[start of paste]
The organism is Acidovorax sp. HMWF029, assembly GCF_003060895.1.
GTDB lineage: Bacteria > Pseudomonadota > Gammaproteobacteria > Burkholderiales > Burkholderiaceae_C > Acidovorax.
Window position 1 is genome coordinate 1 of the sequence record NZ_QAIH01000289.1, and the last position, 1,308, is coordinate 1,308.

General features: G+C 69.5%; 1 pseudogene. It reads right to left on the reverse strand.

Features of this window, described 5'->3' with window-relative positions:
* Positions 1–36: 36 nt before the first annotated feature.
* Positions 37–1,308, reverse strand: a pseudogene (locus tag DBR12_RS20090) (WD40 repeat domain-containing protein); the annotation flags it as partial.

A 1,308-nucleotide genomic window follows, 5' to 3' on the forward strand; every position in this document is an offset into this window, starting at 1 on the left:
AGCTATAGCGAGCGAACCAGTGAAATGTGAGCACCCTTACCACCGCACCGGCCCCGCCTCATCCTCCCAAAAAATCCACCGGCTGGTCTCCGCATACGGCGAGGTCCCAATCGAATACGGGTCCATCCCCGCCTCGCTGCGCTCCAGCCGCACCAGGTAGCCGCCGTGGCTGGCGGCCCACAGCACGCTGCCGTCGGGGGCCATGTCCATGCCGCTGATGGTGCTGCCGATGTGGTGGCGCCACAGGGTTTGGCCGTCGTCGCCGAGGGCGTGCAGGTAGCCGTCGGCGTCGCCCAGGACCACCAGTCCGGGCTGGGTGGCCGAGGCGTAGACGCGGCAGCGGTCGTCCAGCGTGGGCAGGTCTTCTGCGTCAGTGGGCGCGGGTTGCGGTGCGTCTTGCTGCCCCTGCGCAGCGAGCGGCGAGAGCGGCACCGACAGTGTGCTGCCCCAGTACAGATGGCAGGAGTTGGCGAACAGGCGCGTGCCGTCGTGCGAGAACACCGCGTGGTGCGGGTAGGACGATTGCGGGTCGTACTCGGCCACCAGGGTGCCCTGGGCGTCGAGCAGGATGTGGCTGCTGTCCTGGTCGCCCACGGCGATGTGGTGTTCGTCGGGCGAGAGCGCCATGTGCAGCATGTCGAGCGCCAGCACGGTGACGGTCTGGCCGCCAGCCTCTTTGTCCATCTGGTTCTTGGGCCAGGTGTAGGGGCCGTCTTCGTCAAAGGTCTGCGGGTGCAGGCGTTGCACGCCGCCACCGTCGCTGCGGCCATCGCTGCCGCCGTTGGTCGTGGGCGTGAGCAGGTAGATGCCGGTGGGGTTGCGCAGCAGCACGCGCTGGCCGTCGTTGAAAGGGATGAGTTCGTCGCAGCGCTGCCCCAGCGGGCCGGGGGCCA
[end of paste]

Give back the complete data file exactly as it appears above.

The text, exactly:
The organism is Acidovorax sp. HMWF029, assembly GCF_003060895.1.
GTDB lineage: Bacteria > Pseudomonadota > Gammaproteobacteria > Burkholderiales > Burkholderiaceae_C > Acidovorax.
Window position 1 is genome coordinate 1 of the sequence record NZ_QAIH01000289.1, and the last position, 1,308, is coordinate 1,308.

General features: G+C 69.5%; 1 pseudogene. It reads right to left on the reverse strand.

Features of this window, described 5'->3' with window-relative positions:
* Positions 1–36: 36 nt before the first annotated feature.
* Positions 37–1,308, reverse strand: a pseudogene (locus tag DBR12_RS20090) (WD40 repeat domain-containing protein); the annotation flags it as partial.

A 1,308-nucleotide genomic window follows, 5' to 3' on the forward strand; every position in this document is an offset into this window, starting at 1 on the left:
AGCTATAGCGAGCGAACCAGTGAAATGTGAGCACCCTTACCACCGCACCGGCCCCGCCTCATCCTCCCAAAAAATCCACCGGCTGGTCTCCGCATACGGCGAGGTCCCAATCGAATACGGGTCCATCCCCGCCTCGCTGCGCTCCAGCCGCACCAGGTAGCCGCCGTGGCTGGCGGCCCACAGCACGCTGCCGTCGGGGGCCATGTCCATGCCGCTGATGGTGCTGCCGATGTGGTGGCGCCACAGGGTTTGGCCGTCGTCGCCGAGGGCGTGCAGGTAGCCGTCGGCGTCGCCCAGGACCACCAGTCCGGGCTGGGTGGCCGAGGCGTAGACGCGGCAGCGGTCGTCCAGCGTGGGCAGGTCTTCTGCGTCAGTGGGCGCGGGTTGCGGTGCGTCTTGCTGCCCCTGCGCAGCGAGCGGCGAGAGCGGCACCGACAGTGTGCTGCCCCAGTACAGATGGCAGGAGTTGGCGAACAGGCGCGTGCCGTCGTGCGAGAACACCGCGTGGTGCGGGTAGGACGATTGCGGGTCGTACTCGGCCACCAGGGTGCCCTGGGCGTCGAGCAGGATGTGGCTGCTGTCCTGGTCGCCCACGGCGATGTGGTGTTCGTCGGGCGAGAGCGCCATGTGCAGCATGTCGAGCGCCAGCACGGTGACGGTCTGGCCGCCAGCCTCTTTGTCCATCTGGTTCTTGGGCCAGGTGTAGGGGCCGTCTTCGTCAAAGGTCTGCGGGTGCAGGCGTTGCACGCCGCCACCGTCGCTGCGGCCATCGCTGCCGCCGTTGGTCGTGGGCGTGAGCAGGTAGATGCCGGTGGGGTTGCGCAGCAGCACGCGCTGGCCGTCGTTGAAAGGGATGAGTTCGTCGCAGCGCTGCCCCAGCGGGCCGGGGGCCA